People hold signs as they take part in a rally demanding a fair count of the votes of the 2020 U.S. presidential election, in Philadelphia, Pennsylvania, U.S., November 4, 2020. REUTERS/Eduardo Munoz
Although Tuesday’s general election in Philadelphia lacks the draw of a national candidate and the city’s most high-profile races — City Controller and District Attorney — are all but settled, get out the vote efforts are persisting across the region.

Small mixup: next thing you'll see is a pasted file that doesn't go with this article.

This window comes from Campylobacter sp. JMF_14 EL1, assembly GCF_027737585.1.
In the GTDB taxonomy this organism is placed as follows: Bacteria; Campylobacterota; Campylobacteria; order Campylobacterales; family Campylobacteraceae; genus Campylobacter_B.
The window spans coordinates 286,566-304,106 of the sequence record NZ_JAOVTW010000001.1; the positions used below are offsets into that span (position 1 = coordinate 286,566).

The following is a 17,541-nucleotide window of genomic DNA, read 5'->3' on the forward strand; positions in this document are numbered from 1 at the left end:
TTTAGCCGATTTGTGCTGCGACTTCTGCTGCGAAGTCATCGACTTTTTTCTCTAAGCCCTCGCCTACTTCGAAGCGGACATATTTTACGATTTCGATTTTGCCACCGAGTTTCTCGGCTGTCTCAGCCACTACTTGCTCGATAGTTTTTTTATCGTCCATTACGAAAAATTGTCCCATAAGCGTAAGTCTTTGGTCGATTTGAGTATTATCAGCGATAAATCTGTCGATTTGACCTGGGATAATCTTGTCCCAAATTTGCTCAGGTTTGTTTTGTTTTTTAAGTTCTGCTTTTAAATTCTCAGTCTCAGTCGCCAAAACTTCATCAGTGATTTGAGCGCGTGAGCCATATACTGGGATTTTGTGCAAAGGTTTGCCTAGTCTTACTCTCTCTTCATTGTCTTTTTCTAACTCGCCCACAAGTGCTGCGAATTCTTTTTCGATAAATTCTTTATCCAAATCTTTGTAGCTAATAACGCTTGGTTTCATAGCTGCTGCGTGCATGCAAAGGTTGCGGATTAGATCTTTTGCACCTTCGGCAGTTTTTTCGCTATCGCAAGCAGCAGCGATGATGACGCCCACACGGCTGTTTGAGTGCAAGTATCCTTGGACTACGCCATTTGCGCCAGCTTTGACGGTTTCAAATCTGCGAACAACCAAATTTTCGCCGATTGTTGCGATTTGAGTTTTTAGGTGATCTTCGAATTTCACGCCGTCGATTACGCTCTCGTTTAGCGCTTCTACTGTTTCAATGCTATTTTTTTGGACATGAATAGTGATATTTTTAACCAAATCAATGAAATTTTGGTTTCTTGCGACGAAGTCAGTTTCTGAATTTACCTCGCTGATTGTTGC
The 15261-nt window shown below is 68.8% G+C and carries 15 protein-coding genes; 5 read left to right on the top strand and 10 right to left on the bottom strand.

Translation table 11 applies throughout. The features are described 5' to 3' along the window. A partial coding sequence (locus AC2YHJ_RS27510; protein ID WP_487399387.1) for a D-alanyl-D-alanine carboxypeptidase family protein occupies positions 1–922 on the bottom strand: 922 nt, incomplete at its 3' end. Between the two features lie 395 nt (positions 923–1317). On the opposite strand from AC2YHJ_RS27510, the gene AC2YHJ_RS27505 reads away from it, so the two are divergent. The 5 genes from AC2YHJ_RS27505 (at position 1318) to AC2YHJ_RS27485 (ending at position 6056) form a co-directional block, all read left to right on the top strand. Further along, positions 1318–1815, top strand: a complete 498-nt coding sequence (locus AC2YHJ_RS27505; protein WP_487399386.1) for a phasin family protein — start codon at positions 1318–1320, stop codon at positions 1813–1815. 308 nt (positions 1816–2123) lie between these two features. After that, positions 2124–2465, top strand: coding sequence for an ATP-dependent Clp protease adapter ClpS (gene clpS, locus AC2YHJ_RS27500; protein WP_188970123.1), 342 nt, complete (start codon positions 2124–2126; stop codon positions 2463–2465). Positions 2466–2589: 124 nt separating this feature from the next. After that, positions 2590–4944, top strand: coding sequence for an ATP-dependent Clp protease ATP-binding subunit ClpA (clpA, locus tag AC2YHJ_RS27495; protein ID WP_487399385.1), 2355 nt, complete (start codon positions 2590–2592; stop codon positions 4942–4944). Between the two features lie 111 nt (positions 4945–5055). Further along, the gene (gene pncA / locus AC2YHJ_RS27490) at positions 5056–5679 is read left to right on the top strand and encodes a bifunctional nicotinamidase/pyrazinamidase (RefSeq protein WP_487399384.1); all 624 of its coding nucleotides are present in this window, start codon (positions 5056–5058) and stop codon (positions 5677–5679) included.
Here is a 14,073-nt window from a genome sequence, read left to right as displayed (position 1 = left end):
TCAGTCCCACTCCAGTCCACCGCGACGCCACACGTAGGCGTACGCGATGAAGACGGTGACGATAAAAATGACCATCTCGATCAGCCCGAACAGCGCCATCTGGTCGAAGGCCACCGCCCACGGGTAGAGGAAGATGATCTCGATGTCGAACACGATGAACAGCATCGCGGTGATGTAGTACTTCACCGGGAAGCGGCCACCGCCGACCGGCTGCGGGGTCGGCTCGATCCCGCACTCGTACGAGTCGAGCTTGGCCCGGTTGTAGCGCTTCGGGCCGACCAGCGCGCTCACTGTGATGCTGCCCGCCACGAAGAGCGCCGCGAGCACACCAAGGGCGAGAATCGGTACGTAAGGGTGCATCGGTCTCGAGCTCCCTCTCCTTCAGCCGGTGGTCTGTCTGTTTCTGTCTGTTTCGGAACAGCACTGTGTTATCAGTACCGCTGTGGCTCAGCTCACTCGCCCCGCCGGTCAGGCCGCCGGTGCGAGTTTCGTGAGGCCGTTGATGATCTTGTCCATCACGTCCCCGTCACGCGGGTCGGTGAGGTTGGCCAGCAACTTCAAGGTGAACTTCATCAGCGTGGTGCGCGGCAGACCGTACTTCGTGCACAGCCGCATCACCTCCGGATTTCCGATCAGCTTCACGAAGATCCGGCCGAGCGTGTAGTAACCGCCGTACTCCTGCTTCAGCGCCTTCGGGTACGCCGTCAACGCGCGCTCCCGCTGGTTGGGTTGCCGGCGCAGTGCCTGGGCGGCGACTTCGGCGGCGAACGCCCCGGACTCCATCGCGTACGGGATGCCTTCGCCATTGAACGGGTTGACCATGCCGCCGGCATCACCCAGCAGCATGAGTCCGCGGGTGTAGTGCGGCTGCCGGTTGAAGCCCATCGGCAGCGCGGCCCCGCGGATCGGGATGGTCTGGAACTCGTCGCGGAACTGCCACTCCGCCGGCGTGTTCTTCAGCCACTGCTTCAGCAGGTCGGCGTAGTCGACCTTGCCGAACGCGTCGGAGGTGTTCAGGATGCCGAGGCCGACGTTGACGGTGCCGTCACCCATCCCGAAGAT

Organizations like Philadelphia’s branch of the Council on American-Islamic Relations, for example, wrestled with off-year voter apathy using a clear and concise message — November’s election is consequential for the city’s Muslim community. Dr. Ahmet Tekelioglu, CAIR’s director of outreach and education, noted that citywide races impact issues such as inclusion and equity concerns in schools, zoning permits for new mosque construction, and, perhaps most importantly, criminal justice matters, many of which disadvantage Muslim Americans.
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Organizers, city officials look to boost turnout in an off-year election